6. I wish to see continued efforts to publicize and build upon the great cooperation associated with the Minute 319 Colorado River Pulse Flow, because it demonstrated how the partners, working with the International Boundary and Water Commission, enabled something not thought doable just a few years ago. It showed the great power of binational collaboration across NGO and academic communities, water suppliers, and governments. I recommend people watch the Robert Redford narrated movie, Renewal – A Reborn Colorado River Once Again Finds Her Path to the Sea. It can be accessed here.
Here the story six years later is encouraging. Minute 323, which was adopted at the expiration of Minute 319, builds upon the prior cooperation and sets the framework for binational sharing of shortage and surplus through 2026, when current guidelines for sharing Colorado River shortages among the basin states will expire. Pursuant to Minute 323, binational study of opportunities for seawater desalination in the Sea of Cortez has been undertaken.
7. I wish that each and every water user, regardless of size and type of water use, conserves water. There is great opportunity to use water more efficiently. Conservation should be part of every region’s approach to closing the gap between supply and demand.
Per capita water use has decreased in cities across the Western United States. A recent study by Richter et al. found that residential water use in several cities declined over the study period. This finding is consistent with data that have been presented for many Arizona communities. Conservation in other sectors has been documented as well. It is recognized, however, that conservation alone will not solve the water imbalances noted above.
8. I wish to build on the extensive engagement effort involved in formulating the “Roadmap for Considering Water for Arizona’s Natural Areas”…Developing pathways requires creativity and cooperation across water-using sectors. This WRRC project benefitted from extensive input and engagement of many, including our very dedicated project steering committee. We should keep putting our heads together to identify voluntary options for addressing the water needs of our state’s natural areas.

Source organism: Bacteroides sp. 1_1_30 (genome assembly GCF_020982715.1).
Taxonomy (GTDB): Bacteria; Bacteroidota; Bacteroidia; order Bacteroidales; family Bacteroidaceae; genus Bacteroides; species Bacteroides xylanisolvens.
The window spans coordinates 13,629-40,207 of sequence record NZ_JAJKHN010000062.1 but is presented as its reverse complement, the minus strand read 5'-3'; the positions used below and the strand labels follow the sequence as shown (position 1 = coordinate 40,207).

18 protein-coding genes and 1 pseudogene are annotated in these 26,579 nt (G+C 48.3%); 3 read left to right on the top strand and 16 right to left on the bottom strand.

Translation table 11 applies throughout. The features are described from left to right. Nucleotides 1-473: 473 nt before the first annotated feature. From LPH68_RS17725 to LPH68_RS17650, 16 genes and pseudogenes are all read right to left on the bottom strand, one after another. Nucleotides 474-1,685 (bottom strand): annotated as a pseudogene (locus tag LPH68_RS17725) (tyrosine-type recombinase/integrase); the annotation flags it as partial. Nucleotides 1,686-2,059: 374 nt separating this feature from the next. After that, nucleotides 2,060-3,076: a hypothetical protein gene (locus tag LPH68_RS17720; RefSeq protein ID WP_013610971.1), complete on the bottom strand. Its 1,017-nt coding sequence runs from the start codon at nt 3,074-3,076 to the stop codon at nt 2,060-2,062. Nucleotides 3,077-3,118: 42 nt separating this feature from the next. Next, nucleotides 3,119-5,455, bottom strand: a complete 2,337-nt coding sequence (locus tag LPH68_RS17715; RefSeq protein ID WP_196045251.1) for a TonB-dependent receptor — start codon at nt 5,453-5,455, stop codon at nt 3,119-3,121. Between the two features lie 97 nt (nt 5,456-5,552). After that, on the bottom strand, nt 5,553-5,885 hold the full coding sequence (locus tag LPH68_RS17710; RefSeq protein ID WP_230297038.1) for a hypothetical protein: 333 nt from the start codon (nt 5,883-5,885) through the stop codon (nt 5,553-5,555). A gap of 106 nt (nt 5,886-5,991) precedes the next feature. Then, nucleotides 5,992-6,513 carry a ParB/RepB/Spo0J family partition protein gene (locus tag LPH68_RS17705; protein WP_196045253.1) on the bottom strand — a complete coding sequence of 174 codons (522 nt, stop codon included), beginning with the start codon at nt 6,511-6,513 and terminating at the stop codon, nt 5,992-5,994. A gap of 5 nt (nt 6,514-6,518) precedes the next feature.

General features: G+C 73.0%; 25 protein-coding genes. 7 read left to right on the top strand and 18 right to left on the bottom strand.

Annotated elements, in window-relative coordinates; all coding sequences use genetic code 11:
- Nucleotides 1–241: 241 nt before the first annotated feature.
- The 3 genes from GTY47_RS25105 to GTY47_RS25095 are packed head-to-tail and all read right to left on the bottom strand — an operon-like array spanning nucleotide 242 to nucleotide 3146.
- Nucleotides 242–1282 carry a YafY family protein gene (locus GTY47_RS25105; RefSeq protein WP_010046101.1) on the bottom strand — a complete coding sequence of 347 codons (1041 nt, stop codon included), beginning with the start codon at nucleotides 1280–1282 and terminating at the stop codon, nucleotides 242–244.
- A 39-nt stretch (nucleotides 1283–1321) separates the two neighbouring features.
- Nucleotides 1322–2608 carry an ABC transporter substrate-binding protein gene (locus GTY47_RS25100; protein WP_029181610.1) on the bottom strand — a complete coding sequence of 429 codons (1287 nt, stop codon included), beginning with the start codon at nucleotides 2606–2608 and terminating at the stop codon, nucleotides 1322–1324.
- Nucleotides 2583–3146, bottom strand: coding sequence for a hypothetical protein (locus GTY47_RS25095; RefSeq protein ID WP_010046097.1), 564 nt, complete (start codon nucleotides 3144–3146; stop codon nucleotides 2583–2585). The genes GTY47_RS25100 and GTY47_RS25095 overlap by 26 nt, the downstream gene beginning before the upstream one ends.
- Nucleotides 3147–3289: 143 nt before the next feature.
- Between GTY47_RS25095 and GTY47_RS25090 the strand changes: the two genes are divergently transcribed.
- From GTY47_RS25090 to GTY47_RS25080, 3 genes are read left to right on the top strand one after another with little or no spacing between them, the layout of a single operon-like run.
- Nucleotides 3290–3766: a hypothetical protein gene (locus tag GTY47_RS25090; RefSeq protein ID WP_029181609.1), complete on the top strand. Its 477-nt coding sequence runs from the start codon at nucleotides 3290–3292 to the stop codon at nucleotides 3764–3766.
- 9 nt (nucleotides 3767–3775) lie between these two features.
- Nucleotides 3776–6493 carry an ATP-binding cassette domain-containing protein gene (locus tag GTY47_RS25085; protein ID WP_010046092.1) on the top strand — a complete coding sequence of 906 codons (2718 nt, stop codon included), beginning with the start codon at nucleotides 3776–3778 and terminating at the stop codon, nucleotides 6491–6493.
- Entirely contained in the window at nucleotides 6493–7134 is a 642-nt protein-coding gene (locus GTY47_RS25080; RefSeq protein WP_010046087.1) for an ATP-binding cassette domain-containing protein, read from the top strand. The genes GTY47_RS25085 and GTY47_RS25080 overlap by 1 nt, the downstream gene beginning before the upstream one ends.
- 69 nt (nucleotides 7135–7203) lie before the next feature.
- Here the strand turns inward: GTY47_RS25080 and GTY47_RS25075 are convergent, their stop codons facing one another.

While documenting ongoing efforts to consider water to support our valuable natural areas is beyond the scope of this essay, I recommend readers view Kristen Wolfe’s October 2020 seminar, Water for Nature, to get a sense of the work that has been done and still needs to be done.
9. I wish for a productive dialogue on Arizona’s Strategic Vision for Water Supply Sustainability. The vision document released by Arizona Department of Water Resources in January 2014 can [now] be accessed here.
The dialogue on Arizona’s efforts for water supply sustainability continues on many fronts, including most notably the deliberations of the Governor’s Water Augmentation, Conservation and Innovation Council and its committees, along with the more recently formed Arizona Reconsultation Committee, to formulate Arizona’s positions related to basin-wide renegotiation of the shortage sharing guidelines due to expire in 2026. In addition, deliberations on the management plans for the Active Management Areas and regional meetings to look at options for certain groundwater basins outside Active Management Areas continue. Working on water sustainability is high priority throughout Arizona.
10. I wish that we determine our solution paths here in Arizona and throughout the Colorado River Basin before a crisis develops. It might take some event(s), however, such as a shortage declaration on the Colorado River, to interest the general public and spur action. Although we do know a shortage declaration is likely, even without one, Arizona will voluntarily use less Colorado River water over the next three years pursuant to the recently signed Memorandum of Understanding to leave water in Lake Mead with the hopes of forestalling a shortage declaration.